Now about immigration programs and streams. There are more than 120 of them in Canada, almost all programs for skilled workers are suitable for IT specialists. There is a federal program, Federal Skilled Worker, and almost every Canadian province has a similar one. There’re also programs for people with Canadian work experience, that is for people who found a job and lived in Canada for six months to a year on a work visa. This is the federal Canadian Experience Class program and, again, similar programs are available in almost all provinces.
An interesting fact: from 2018 to 2020, most invitations in the Express Entry system were sent to IT professionals. In 2021, the draws were held only for the Canadian Experience Class candidates, and this year the draws under federal programs have just resumed. We have a client who scored a passing grade. Now my wife Ivanna, who works as an immigration consultant, is preparing his papers for permanent residency.
Specialized immigration programs
There are also specialized immigration programs and streams that invite only IT specialists. These programs are provincial and often give priority to IT workers because they are needed in certain areas of Canada. The eligibility requirements are basically similar everywhere, except that the list of eligible occupations differs. But let me tell you right away, all but one of the immigration programs require you to find a job. Luckily for you, there is a shortage of good specialists in Canada, so you have a chance of finding a job.
To hire a foreigner, a company must execute a document called a Labor Market Impact Assessment, or LMIA, and prove that there is no suitable applicant among Canadian citizens and residents. It will be easier for an employer to prove that they found abroad an IT worker with some unique skills than someone with a trades profession. Other specialists, of course, also find work, but it’s more difficult for them.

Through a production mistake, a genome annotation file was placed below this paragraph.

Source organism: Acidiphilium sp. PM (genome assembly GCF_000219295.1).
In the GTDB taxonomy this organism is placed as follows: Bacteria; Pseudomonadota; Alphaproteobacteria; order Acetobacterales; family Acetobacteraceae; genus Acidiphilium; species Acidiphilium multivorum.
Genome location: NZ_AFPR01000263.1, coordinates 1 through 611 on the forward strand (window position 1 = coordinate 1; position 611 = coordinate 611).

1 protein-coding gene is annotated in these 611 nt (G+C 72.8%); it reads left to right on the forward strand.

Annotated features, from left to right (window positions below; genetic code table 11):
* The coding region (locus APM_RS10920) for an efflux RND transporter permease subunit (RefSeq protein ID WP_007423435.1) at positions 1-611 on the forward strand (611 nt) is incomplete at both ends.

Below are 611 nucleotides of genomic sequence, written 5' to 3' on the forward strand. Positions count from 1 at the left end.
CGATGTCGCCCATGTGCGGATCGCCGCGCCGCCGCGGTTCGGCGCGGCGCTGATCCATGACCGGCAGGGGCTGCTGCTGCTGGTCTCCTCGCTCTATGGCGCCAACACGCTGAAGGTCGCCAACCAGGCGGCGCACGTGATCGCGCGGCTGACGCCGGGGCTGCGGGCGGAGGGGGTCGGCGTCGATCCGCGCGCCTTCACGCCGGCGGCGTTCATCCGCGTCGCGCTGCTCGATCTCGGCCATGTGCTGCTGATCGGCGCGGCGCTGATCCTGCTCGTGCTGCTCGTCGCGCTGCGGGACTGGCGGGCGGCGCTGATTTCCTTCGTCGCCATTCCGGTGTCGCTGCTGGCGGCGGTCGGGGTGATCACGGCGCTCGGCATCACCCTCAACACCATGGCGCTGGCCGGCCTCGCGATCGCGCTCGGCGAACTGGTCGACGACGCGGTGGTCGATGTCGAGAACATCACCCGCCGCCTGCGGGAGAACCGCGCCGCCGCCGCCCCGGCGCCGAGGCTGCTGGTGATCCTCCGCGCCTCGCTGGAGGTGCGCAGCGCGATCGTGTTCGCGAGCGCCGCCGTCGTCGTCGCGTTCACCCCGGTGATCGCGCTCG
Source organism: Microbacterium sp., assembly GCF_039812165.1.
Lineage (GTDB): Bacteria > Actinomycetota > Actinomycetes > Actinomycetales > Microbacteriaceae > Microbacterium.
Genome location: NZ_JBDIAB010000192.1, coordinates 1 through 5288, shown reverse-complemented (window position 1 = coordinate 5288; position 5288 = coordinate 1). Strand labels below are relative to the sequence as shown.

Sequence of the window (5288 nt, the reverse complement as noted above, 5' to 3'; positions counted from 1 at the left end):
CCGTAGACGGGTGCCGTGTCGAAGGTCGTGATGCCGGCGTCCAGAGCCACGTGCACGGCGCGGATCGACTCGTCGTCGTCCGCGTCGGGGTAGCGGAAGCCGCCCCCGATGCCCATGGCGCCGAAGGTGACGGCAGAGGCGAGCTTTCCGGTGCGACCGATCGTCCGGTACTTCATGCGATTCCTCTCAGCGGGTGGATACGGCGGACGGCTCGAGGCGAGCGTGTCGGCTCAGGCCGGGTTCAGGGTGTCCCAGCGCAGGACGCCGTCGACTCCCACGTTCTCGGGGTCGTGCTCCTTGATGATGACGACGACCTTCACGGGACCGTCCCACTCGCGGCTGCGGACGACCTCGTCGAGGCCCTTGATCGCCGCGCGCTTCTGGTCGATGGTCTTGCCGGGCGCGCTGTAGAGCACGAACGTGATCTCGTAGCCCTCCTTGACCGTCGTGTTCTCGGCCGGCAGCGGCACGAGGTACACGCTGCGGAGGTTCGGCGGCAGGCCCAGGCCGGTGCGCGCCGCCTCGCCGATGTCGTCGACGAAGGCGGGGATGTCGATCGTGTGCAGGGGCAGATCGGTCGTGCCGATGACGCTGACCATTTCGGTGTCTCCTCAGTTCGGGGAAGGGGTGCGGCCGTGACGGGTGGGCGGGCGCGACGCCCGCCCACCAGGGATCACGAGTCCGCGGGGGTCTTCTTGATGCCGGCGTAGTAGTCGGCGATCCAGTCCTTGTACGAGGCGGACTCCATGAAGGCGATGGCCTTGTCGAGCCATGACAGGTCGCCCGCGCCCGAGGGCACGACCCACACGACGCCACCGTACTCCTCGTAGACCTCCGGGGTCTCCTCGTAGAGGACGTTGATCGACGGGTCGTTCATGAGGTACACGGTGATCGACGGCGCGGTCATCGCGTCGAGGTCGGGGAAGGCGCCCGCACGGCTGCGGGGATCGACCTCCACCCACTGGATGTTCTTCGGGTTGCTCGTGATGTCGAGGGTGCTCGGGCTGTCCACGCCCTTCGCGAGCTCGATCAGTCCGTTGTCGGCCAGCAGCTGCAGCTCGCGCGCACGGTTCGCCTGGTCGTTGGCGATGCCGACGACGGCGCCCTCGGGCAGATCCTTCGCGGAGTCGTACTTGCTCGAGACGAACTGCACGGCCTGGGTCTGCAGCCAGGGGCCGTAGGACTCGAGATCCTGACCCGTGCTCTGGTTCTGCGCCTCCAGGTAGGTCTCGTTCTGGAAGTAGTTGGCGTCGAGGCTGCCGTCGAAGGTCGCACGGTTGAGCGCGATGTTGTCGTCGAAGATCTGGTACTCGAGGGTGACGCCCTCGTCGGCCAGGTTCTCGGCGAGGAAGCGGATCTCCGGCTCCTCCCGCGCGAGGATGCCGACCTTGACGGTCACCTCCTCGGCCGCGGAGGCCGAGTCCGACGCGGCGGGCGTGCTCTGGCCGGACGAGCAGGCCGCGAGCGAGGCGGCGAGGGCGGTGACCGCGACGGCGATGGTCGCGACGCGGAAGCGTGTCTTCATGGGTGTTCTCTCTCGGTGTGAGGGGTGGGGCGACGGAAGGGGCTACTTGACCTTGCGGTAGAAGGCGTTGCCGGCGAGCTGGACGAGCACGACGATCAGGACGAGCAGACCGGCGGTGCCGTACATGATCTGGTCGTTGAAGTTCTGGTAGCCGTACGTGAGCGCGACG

I will start with the program to the province of Alberta, pay attention to its name — Accelerated Tech Pathway. This is the third way for IT professionals to get to Canada. From the name you will assume that candidates should immigrate under this program faster than under others, but don’t have high hopes for it, there are significant delays with application processing now in Canada. To apply, you must meet the requirements of one of the three federal programs and register in Express Entry. There you need to score 300 points and have work experience in one of 23 occupations.
A fourth way to immigrate to Canada if you are an IT professional is the BC PNP Tech. There are more occupations here, 29, and more flexible requirements for candidates. The peculiarity of this program is that it’s not a separate stream, and you must meet the requirements of other BC streams. You can apply for the Technical Program with or without an Express Entry profile, or as a Canadian graduate or professional. If you are not registered in Express Entry, the province has low language requirements, which is a plus. And another advantage is that selections are frequent, about once every two weeks.